The domestic violence trial commenced on April 3 before the same judge who heard plaintiff's application for an order to show cause in the divorce action. Plaintiff's son from a prior relationship, M.T., testified that on March 11, he drove with defendant to his father's home in Pennsylvania to deliver a chair. Along the way, defendant told him that a friend had "busted in[to] the safes" so that defendant now had access to the weapons. M.T. did not immediately tell plaintiff about the conversation. He believed defendant wanted M.T. to tell his mother that the safes were now accessible in order to "intimidate" her. On March 13, however, M.T. became aware that his uncle, M.R., had been arrested in an altercation with defendant. That day, M.T. told his mother about his conversation with defendant regarding the weapons.

Sergeant Todd Pantuso of the Washington Township Police Department responded to the parties' home during the early afternoon hours of March 13. He testified that he was met by defendant who claimed that M.R. was in the house and had threatened him with a gun. Pantuso questioned defendant about the weapon; he admitted it was his, and that M.R. had retrieved it from a briefcase in the basement.*fn2 M.R. was arrested. Plaintiff was not present during the incident, but arrived while the police were still at the home.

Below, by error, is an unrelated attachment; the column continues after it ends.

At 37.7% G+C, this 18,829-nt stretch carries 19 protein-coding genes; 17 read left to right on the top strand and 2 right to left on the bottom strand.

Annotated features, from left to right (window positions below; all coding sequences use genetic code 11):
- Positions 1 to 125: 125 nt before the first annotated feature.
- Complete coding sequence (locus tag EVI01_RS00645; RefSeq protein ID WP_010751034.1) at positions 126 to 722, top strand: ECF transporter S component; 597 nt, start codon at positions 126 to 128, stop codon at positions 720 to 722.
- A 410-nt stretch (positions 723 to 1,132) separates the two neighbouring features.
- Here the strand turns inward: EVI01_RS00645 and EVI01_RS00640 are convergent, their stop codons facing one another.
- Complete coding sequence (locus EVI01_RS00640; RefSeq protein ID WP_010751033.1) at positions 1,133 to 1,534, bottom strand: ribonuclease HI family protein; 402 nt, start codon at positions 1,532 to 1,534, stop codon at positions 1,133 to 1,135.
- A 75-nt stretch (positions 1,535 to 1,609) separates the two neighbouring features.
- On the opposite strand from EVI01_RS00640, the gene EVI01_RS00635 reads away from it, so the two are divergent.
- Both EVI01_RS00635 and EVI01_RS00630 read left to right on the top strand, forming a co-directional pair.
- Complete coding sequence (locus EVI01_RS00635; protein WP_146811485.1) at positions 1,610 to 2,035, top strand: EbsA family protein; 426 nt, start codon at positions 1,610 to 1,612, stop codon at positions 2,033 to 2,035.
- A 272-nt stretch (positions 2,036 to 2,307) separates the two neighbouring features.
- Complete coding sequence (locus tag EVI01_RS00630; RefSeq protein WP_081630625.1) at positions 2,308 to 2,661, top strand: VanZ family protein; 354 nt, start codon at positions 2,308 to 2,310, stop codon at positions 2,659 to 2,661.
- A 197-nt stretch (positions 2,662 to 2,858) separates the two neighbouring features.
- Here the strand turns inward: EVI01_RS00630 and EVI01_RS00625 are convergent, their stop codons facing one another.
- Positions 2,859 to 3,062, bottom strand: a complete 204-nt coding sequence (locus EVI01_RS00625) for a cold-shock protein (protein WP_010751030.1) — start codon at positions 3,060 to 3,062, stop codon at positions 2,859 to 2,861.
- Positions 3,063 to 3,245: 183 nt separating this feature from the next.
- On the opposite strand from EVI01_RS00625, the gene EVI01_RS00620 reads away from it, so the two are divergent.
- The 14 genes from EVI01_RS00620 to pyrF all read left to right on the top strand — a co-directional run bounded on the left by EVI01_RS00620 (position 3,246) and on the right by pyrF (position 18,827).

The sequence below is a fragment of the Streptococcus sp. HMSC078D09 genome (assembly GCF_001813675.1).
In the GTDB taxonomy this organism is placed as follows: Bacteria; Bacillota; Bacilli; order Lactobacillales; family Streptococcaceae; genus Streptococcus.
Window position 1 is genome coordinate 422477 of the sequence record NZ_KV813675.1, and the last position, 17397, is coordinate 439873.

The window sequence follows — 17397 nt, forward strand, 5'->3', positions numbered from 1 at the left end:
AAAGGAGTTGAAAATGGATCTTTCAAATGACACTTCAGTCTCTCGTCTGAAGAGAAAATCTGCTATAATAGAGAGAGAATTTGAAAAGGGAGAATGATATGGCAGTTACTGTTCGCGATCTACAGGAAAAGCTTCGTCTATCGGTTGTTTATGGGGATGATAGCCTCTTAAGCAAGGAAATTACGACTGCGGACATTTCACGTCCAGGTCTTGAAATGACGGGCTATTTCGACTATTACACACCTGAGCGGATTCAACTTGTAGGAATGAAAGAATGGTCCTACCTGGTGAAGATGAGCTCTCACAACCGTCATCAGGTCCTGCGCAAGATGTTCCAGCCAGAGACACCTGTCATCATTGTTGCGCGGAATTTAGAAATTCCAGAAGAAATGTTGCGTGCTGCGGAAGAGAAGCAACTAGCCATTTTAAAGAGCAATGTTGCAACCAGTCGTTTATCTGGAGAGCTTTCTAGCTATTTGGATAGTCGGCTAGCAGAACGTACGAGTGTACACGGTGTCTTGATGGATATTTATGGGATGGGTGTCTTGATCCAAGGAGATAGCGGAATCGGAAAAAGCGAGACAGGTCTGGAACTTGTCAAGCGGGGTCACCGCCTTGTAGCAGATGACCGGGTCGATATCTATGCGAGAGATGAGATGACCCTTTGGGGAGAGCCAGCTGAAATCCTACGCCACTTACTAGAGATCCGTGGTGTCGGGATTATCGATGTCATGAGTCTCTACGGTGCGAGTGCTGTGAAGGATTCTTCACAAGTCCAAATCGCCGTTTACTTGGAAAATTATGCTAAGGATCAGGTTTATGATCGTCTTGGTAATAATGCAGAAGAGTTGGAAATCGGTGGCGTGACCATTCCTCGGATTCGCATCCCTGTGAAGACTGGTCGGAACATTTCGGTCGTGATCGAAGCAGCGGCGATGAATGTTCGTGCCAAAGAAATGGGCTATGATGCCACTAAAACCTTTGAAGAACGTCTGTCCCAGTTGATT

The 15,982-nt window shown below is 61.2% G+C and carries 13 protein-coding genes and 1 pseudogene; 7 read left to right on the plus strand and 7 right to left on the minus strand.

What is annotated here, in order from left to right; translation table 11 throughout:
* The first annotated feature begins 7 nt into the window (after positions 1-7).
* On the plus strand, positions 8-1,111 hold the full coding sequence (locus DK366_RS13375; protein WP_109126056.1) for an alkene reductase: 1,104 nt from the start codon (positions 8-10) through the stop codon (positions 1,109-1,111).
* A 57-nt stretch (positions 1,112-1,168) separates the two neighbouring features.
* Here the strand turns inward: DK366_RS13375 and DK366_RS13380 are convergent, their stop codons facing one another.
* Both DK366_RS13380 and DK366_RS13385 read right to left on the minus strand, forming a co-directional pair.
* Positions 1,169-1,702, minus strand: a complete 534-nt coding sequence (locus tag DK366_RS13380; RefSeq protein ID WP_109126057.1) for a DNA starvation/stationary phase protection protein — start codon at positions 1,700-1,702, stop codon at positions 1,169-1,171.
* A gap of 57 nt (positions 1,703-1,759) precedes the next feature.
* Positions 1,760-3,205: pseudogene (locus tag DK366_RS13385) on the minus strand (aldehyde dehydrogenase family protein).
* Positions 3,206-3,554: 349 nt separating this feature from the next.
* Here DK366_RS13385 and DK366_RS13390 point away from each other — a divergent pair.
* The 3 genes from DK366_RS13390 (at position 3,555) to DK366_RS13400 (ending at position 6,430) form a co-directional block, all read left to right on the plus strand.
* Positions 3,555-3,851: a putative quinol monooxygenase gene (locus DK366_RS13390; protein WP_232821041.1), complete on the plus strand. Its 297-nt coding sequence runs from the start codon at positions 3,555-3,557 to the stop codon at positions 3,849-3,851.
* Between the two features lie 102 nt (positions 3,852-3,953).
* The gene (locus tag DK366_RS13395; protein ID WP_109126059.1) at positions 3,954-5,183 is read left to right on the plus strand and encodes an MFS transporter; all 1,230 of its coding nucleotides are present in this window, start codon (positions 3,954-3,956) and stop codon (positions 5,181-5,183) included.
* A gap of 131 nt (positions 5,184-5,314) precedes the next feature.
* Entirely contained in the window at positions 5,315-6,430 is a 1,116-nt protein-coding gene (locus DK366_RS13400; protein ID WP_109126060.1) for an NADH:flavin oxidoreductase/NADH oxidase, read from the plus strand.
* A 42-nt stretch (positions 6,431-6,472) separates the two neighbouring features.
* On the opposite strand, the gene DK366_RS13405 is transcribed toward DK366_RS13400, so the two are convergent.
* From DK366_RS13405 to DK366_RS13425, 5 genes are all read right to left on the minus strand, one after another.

Several hours later, plaintiff responded to police headquarters seeking a domestic violence TRO. Patrolman Phillip Smith testified that plaintiff claimed to be in fear and described a number of threatening statements defendant had made to her since January. Smith then went to defendant's office to serve him with the TRO and advise him that pursuant to its terms he intended to search for any weapons. Defendant initially denied that he had any, telling Smith, "all of the guns [a]re locked up in a safe at [my] father's house in Pennsylvania." Smith repeated the inquiry; defendant responded, "I'll save you guys the time... and make it easy"; he told Smith that he had three handguns in his office. Smith retrieved them from an unlocked cabinet; the weapons were unsecured and loaded.*fn3

Plaintiff testified that on March 13, she arrived at her home around 1:30 p.m. and was restrained from entering the house by a number of police officers. M.T., who was in New York City, called her; he was aware of the police activity because a friend had called him on his cell phone. M.T. told his mother about the March 11 conversation he had with defendant regarding the gun safes. Plaintiff was "terrified" by the news because defendant "had been very violent in the ...